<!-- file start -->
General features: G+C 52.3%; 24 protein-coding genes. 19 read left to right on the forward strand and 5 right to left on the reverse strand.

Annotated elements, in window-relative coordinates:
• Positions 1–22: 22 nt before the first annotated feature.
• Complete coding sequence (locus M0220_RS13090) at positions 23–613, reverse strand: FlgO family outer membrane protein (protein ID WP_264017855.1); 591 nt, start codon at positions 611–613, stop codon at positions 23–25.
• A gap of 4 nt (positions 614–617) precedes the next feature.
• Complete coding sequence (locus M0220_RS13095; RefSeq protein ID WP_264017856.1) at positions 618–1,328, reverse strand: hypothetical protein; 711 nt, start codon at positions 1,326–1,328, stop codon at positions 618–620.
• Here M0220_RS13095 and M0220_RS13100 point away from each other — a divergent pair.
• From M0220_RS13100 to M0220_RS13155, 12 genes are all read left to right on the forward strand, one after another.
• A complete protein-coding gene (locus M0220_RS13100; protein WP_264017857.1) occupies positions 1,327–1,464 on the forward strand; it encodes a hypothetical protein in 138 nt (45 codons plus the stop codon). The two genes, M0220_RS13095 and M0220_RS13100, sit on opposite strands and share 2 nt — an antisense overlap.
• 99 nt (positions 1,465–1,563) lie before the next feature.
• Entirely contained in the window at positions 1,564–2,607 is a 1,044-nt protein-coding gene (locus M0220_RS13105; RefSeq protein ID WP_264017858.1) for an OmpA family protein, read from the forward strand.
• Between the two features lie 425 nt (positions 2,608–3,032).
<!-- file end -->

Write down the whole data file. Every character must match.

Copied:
General features: G+C 52.3%; 24 protein-coding genes. 19 read left to right on the forward strand and 5 right to left on the reverse strand.

Annotated elements, in window-relative coordinates:
• Positions 1–22: 22 nt before the first annotated feature.
• Complete coding sequence (locus M0220_RS13090) at positions 23–613, reverse strand: FlgO family outer membrane protein (protein ID WP_264017855.1); 591 nt, start codon at positions 611–613, stop codon at positions 23–25.
• A gap of 4 nt (positions 614–617) precedes the next feature.
• Complete coding sequence (locus M0220_RS13095; RefSeq protein ID WP_264017856.1) at positions 618–1,328, reverse strand: hypothetical protein; 711 nt, start codon at positions 1,326–1,328, stop codon at positions 618–620.
• Here M0220_RS13095 and M0220_RS13100 point away from each other — a divergent pair.
• From M0220_RS13100 to M0220_RS13155, 12 genes are all read left to right on the forward strand, one after another.
• A complete protein-coding gene (locus M0220_RS13100; protein WP_264017857.1) occupies positions 1,327–1,464 on the forward strand; it encodes a hypothetical protein in 138 nt (45 codons plus the stop codon). The two genes, M0220_RS13095 and M0220_RS13100, sit on opposite strands and share 2 nt — an antisense overlap.
• 99 nt (positions 1,465–1,563) lie before the next feature.
• Entirely contained in the window at positions 1,564–2,607 is a 1,044-nt protein-coding gene (locus M0220_RS13105; RefSeq protein ID WP_264017858.1) for an OmpA family protein, read from the forward strand.
• Between the two features lie 425 nt (positions 2,608–3,032).